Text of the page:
Is « quite refreshing »-in the affected phrase
With all their pretty milk-and-water ways, And may serve therefore to bedew these rhymes,
A little scorch'd at present with the blaze
Thousands of slaughter'd men, a yet warm group
To this vain refuge, made the good heart droop
A female child of ten years tried to stoop
With flashing eyes and weapons: match'd with them, The rudest brute chat roams Siberia's wild
Has feelings pure and polish'd as a gem,The bear is civilized, the wolf is mild ;
And whom for this at last must we condemn?
Whence her fair hair rose twining with affright, ller hidden face was plunged amidst the dead :
When Juan caught a glimpse of this sad sight,
Because it might not solace « ears polite;»
And drove them with their brutal yells to seek If there might be chirurgeons who could solder
The wounds they richly merited, and shriek
As he turn'd o'er each pale and gory cheek,
A slender streak of blood announced how pear
For the same blow which laid her mother here Had scarr'd her brow, and left its crimson trace
As the last link with all she had held dear; But else unhurt, she open'd her large eyes, And gazed on Juan with a wild surprise.
l'pon cach other, with dilated glance,
With joy to save, and dread of some mischance l'nto his protégée ; while hers, trausfix'd
With infant terrors, clared as from a trance,
pure, transparent, pale, yet radiant face, i Like to a lighted alabaster vase;
For that were vulgar, cold, and coinmon-place
On cities, as hath been the present case) l'p Jolinson came, with hundreds at his back,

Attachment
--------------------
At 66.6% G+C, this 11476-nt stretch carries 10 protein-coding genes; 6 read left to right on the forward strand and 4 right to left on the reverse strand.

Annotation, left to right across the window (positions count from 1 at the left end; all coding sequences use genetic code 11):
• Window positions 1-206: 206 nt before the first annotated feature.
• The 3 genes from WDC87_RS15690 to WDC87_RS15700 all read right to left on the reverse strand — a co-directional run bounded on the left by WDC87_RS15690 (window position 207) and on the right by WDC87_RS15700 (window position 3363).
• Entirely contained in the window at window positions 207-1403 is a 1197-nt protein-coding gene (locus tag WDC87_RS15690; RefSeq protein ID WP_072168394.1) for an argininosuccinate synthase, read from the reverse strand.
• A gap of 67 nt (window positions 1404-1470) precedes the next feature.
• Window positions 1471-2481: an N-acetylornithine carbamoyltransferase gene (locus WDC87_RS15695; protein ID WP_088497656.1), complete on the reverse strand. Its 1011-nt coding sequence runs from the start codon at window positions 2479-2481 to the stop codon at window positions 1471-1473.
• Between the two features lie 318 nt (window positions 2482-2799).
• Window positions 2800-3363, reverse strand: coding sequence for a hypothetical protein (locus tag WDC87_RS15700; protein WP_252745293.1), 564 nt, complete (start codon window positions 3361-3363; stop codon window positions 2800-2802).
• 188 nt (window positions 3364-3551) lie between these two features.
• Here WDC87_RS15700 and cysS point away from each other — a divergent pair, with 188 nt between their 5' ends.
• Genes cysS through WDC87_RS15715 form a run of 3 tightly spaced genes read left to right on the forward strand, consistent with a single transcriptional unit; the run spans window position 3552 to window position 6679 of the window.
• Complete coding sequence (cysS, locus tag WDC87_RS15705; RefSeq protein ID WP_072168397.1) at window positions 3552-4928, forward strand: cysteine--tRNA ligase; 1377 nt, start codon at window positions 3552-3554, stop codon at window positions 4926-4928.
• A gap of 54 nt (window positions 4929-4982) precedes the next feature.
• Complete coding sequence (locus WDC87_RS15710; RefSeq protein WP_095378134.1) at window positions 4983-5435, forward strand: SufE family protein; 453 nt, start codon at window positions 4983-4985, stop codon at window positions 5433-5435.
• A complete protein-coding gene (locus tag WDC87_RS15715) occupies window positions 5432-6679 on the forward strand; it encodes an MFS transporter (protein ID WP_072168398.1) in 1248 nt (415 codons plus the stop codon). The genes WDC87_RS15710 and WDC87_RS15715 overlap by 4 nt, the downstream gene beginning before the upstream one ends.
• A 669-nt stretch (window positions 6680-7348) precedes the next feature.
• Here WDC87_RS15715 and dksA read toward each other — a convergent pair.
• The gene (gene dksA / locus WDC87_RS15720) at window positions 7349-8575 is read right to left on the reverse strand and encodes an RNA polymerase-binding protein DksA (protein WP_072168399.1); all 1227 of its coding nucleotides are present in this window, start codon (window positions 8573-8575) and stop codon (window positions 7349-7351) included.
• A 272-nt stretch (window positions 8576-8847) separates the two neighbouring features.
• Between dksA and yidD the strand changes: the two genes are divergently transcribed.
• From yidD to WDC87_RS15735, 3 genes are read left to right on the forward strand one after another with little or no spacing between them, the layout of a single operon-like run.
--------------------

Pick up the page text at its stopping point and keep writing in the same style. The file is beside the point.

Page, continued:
Exclaiming Juan! Juan! Ou, boy! brace
But the stone bastion still remains, wherein | The old pacha sits among some hundreds dead,
Smoking his pipe quite calmly 'midst the din 1 Of our artillery and his own : 't is said
Our kill'd, already piled up to the clin,
with me!»—But Juan answerd, « Look l'pon this child-saved her-must not leave Her life to chance; but point me out some nook
Of safety, where she less may shriok and grieve, And I am with you.»- Whereon Johnsou took A glance around-and hirmgeil- and twitchid bis
sleeve sud black sok nechcloth-and replied, " You're right; Poor thing' whats to be done? I'm purtled quite',»
Done, I'll not quit lier till she seeins secure air present life a good deal more than we..-
Quoth Johnson --« Veither will I quite ensure; but at the least you may die gloriously,»
Juan roplied--« At least I will endure
In fair proportion with their comrades ;-thien
Wbidi chinu'd at every step their ranks of men
For they were heated by the hope of gain,
At least nine-tenths of what we call so;-God
As human beings, or his ways are odd. But to our subject, a brave Tartar Khan,
Or « sultan,» as the author (to whose nod lo prose I bend my humble verse) doth call This chieftain-somehow would not yield at all.